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On Leaving Your Mother, Part 2: 10 Steps to Freedom from a Narcissist

By HERWriter
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On Leaving Your Mother, Part 2: 10 Steps of Freedom from a Narcissist andriano_cz/Fotolia

In On Leaving Your Mother, Part I, I addressed the concept of going no-contact from a narcissistic, or psychologically abusive, mother. Part 2 is about taking action.

I do not advocate grievance collecting, exacting revenge or nurturing hatred. None of those preoccupations is healthy or desirable. Rather, I hope to provide a path out of a relationship from someone actively opposed to your well-being.

This guide is not an ultimatum to use against flawed mothers. All mothers — and I am one, and a very flawed one at that — sometimes lose their tempers, occasionally impose their will, and frequently offer unsolicited advice.

In contrast, the narcissistic mother habitually diminishes her children, criticizes or competes with their accomplishments, and demeans them.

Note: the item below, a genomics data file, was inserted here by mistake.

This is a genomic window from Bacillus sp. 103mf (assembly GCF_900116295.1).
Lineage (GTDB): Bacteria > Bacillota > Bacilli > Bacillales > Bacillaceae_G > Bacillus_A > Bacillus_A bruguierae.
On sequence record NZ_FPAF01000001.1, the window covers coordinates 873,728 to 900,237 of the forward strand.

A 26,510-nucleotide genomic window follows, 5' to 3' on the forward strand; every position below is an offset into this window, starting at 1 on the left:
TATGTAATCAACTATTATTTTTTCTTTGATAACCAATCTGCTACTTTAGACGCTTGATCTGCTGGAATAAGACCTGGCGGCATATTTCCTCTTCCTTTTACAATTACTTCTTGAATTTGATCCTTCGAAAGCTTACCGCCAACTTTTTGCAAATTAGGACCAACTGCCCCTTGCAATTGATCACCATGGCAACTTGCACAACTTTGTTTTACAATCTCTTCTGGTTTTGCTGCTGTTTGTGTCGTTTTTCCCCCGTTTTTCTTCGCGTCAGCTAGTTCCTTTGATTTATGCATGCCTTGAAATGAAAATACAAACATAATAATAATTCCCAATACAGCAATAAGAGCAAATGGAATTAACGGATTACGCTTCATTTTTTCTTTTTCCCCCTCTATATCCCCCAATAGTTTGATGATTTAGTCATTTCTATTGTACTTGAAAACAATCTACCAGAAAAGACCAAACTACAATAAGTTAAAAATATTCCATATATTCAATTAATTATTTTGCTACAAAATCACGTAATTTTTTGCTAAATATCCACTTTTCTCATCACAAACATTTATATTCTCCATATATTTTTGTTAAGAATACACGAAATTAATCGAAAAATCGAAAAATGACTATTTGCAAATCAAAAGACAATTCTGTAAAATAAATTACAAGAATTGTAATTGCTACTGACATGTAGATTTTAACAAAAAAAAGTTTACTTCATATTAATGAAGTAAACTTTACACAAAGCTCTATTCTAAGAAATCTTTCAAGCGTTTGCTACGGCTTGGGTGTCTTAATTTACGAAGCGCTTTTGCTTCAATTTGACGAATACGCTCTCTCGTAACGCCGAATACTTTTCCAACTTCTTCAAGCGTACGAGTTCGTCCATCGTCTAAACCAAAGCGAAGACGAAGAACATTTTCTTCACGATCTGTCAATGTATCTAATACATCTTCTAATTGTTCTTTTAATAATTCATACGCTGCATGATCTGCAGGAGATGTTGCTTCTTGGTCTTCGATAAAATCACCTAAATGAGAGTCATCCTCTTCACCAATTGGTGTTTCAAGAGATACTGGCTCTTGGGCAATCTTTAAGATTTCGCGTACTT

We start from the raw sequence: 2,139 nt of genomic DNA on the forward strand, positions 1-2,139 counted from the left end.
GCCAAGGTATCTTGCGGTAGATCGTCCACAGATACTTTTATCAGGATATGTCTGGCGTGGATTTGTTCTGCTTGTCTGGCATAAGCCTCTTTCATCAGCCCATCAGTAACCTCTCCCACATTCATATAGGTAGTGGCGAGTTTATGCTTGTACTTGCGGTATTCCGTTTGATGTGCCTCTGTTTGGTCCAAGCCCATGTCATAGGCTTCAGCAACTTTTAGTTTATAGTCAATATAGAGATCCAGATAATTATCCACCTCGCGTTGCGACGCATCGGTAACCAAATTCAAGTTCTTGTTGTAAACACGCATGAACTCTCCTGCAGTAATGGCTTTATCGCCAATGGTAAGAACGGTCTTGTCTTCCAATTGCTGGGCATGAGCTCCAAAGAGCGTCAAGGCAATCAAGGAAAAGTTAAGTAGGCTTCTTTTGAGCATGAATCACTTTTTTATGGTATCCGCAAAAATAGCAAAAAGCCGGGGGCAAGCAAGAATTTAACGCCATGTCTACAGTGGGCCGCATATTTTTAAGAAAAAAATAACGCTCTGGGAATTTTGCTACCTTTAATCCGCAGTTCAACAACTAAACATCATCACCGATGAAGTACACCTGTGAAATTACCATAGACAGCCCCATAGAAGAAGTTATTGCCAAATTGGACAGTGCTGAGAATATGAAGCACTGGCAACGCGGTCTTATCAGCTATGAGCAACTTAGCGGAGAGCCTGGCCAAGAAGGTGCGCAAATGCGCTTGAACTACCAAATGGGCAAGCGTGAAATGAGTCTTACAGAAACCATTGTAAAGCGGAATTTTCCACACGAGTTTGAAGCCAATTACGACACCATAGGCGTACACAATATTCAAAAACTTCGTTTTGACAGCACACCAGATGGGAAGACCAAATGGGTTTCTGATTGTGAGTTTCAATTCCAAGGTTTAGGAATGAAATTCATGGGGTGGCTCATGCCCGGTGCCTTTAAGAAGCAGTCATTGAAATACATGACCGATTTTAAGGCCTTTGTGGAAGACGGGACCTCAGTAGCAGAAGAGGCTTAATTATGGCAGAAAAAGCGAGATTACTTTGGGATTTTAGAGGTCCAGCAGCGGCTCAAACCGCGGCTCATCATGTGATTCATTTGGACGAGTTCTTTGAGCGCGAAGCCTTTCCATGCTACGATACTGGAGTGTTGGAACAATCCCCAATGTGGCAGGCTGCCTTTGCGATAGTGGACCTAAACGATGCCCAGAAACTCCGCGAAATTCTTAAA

In a grotesque parody of motherhood, she unearths her children’s vulnerabilities in order to exploit them for the sole purpose of inflicting pain.

The narcissistic mother tells lies for sport, lashes out at her children in secret to avoid witnesses and consequences. If you dare stand up to her, she challenges your perception of reality.

Mine is a Catholic Christian perspective. As Christians, adult children of narcissists are often wracked with guilt, and stay in abusive situations far too long because of a misapplication of the commandment, “Honor thy father and thy mother.”

I go into detail on the religious implications of the fourth commandment for Catholics (fifth for Protestants) here.

For religious people, a psychologically abusive parent is a conundrum of epic proportions. If your mother hasn’t already convinced you, you will convince yourself you are breaking commandments and are well down that slippery slope to hell. The guilt is unimaginable.

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We value and respect our HERWriters' experiences, but everyone is different. Many of our writers are speaking from personal experience, and what's worked for them may not work for you. Their articles are not a substitute for medical advice, although we hope you can gain knowledge from their insight.

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